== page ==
First, load time dramatically impacts user experience. Humans have evolved to expect instant gratification on the Web, which means we penalize and ignore sites that are slow. Slow load times frustrate customers, and that can damage your company, product or brand, given the ubiquity of the Web.
Then there are search engines, which are the navigational backbone of the Web and drive the vast majority of traffic. Google, which commands two-thirds of search traffic and whose doctrine is speed and user experience, factors website load time into its search rankings. That means if your site loads slowly, Google may penalize you by decreasing your visibility.
A good Web hosting provider with dedicated servers and clean coding are critical to website speed. But so is a content delivery network, especially if your site is subject to visitor spikes and geographically dispersed traffic, and contains large multimedia files (like video). The largest online publishers have already made CDNs part of their online infrastructures.
What is a content delivery network (CDN)?
According to Wikipedia, a content delivery network (CDN) is:
…a system of computers containing copies of data, placed at various points in a network so as to maximize bandwidth for access to the data from clients throughout the network. A client accesses a copy of the data near to the client, as opposed to all clients accessing the same central server, so as to avoid bottlenecks near that server.Â Content types include web objects, downloadable objects (media files, software, documents), applications, real time media streams, and other components of internet delivery (DNS, routes, and database queries). (Read more here.)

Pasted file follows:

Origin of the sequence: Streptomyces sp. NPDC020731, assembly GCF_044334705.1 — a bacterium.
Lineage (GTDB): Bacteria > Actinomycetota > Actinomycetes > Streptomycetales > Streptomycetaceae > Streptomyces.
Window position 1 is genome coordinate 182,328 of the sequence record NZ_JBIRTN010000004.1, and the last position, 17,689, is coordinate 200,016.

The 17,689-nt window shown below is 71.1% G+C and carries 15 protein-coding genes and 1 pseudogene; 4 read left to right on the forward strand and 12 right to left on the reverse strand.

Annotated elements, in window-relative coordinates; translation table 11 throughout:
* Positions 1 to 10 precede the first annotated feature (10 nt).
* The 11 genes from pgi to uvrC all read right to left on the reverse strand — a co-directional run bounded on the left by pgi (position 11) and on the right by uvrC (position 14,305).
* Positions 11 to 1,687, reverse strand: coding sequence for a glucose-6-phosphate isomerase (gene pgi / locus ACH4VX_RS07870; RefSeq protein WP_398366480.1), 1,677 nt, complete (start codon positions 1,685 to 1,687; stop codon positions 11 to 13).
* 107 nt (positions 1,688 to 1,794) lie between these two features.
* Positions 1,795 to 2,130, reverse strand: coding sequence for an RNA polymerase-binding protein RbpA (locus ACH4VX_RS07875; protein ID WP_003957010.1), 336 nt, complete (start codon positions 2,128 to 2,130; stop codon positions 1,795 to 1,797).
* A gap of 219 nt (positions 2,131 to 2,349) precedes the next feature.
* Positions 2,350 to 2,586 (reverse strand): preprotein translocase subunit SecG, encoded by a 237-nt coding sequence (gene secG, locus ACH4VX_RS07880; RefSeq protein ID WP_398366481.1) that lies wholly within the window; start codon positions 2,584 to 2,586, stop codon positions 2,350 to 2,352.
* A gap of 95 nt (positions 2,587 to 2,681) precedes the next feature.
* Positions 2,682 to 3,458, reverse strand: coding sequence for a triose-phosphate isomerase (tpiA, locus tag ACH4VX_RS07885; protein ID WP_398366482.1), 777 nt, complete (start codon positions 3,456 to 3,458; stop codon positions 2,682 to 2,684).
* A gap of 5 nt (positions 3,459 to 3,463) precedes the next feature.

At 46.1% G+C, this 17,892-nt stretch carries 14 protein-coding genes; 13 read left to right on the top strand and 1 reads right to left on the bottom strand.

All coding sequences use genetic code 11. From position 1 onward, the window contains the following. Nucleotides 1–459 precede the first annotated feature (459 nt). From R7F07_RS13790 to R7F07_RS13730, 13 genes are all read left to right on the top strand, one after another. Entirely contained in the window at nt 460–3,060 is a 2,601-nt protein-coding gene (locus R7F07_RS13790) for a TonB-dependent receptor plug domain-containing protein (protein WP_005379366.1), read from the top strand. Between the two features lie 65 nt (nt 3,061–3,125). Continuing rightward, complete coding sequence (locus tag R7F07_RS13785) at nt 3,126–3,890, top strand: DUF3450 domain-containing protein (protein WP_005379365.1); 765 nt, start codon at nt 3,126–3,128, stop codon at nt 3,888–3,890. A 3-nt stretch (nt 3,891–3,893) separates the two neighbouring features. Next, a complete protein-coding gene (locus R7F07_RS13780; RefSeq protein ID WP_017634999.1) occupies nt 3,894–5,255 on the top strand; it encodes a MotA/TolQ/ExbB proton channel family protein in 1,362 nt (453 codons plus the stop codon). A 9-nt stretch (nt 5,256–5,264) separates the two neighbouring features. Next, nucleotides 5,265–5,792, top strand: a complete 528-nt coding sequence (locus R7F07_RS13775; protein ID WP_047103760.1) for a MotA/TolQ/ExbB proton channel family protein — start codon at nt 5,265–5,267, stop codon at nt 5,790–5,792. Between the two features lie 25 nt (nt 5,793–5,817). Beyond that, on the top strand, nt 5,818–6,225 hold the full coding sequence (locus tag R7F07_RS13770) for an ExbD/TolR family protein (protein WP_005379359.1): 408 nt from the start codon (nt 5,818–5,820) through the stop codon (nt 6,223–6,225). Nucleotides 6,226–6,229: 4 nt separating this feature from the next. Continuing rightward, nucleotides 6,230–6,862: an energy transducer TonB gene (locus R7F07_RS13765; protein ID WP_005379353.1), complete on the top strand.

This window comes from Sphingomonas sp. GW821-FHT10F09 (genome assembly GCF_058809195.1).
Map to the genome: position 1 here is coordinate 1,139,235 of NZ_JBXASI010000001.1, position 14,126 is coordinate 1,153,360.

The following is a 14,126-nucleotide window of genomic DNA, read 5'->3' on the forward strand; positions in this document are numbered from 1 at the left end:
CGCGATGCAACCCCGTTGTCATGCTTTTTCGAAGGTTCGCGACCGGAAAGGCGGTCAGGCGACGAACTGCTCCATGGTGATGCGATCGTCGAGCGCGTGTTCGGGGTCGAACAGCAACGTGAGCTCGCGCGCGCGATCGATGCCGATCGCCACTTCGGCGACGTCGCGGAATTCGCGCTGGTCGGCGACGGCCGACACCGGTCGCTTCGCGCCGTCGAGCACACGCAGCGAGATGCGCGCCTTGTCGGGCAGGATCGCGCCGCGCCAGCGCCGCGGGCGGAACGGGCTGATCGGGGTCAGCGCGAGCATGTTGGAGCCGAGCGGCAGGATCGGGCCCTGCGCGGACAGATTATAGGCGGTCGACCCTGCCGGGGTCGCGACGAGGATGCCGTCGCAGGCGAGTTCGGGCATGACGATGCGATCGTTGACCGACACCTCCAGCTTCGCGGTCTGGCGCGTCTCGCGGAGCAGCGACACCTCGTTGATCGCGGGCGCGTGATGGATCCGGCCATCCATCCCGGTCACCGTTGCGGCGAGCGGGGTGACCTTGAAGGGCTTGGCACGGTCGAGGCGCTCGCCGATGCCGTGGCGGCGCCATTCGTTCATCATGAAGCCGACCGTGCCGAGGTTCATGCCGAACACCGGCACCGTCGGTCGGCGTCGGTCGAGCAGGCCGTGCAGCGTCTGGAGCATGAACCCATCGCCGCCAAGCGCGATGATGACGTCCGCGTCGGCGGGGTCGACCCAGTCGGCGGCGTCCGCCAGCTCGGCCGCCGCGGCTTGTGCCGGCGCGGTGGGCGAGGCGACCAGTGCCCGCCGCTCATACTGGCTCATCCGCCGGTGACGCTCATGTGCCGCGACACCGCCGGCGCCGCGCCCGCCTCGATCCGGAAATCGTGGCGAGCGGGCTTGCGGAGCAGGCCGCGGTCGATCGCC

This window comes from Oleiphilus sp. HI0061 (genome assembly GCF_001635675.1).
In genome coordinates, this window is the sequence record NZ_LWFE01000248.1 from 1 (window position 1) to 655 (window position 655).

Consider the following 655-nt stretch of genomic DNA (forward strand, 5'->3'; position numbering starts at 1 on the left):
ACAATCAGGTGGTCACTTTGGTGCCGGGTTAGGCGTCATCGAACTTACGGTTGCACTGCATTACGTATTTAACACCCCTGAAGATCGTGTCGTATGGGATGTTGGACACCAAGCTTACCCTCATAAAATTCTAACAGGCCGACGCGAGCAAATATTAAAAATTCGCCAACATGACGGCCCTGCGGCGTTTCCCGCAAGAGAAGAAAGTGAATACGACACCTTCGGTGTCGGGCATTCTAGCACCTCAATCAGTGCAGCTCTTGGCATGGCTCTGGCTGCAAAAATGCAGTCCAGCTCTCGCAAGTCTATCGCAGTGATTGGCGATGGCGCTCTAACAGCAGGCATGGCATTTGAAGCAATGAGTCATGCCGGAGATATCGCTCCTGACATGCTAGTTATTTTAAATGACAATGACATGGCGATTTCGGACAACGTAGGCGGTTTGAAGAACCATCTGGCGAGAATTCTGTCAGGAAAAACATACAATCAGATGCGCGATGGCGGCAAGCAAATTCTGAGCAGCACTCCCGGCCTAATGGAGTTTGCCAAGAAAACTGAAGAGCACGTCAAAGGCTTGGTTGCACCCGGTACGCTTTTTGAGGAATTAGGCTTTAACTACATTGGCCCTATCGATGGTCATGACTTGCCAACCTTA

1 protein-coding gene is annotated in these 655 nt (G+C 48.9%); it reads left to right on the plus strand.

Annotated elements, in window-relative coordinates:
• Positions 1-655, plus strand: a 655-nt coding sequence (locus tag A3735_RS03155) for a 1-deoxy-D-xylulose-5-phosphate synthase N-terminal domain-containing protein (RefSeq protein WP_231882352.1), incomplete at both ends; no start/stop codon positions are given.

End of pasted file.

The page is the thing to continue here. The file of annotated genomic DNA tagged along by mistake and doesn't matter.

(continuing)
How do you install a content delivery network?
I’m not a Web developer. But if you run your site with the amazing WordPress content management system, like I do, then there are some easy solutions. The team at MaxCDN reached out a few months ago and asked me to test their system. With simple instructions and a small WordPress plugin, I set up MaxCDN on this blog in about 10 minutes. That’s the beauty of the web; non-technical marketing people like me are capable of setting up and optimizing websites. Of course, many corporate websites are far more complex, but they usually come with dedicated engineers to lead projects like this. CDN systems are not ubiquitous, so don’t assume that your tech people are seizing this opportunity (or risk).
My website is minimal by design. From a visual standpoint, I want readers to easily engage with the core content. From a functional and experiential standpoint, I try to omit extraneous code and plugins so the site runs fast. And now I have MaxCDN. There’s probably a lot more I could do to improve, but I’ve been able to maintain website load times between two and five seconds, which is pretty good versus the average. You can test the load time of this page with Pingdom by clicking here.
CDNs As Implied Infrastructure
I anticipate that Web hosting providers and other Web-services vendors will eventually include CDNs as a default service to ensure high performance. Until then, I’ll be sticking with a dedicated CDN provider.
Disclosure: Bcause of my satisfaction with MaxCDN, I’ve accepted a sponsorship. They are accelerating my site in return for a little promotion (in the footer of this site). Â If you’re a regular reader of this blog, you know that I rarely accept sponsorships, so I have to really like the service.
(Photo credit: ~Jetta Girl~)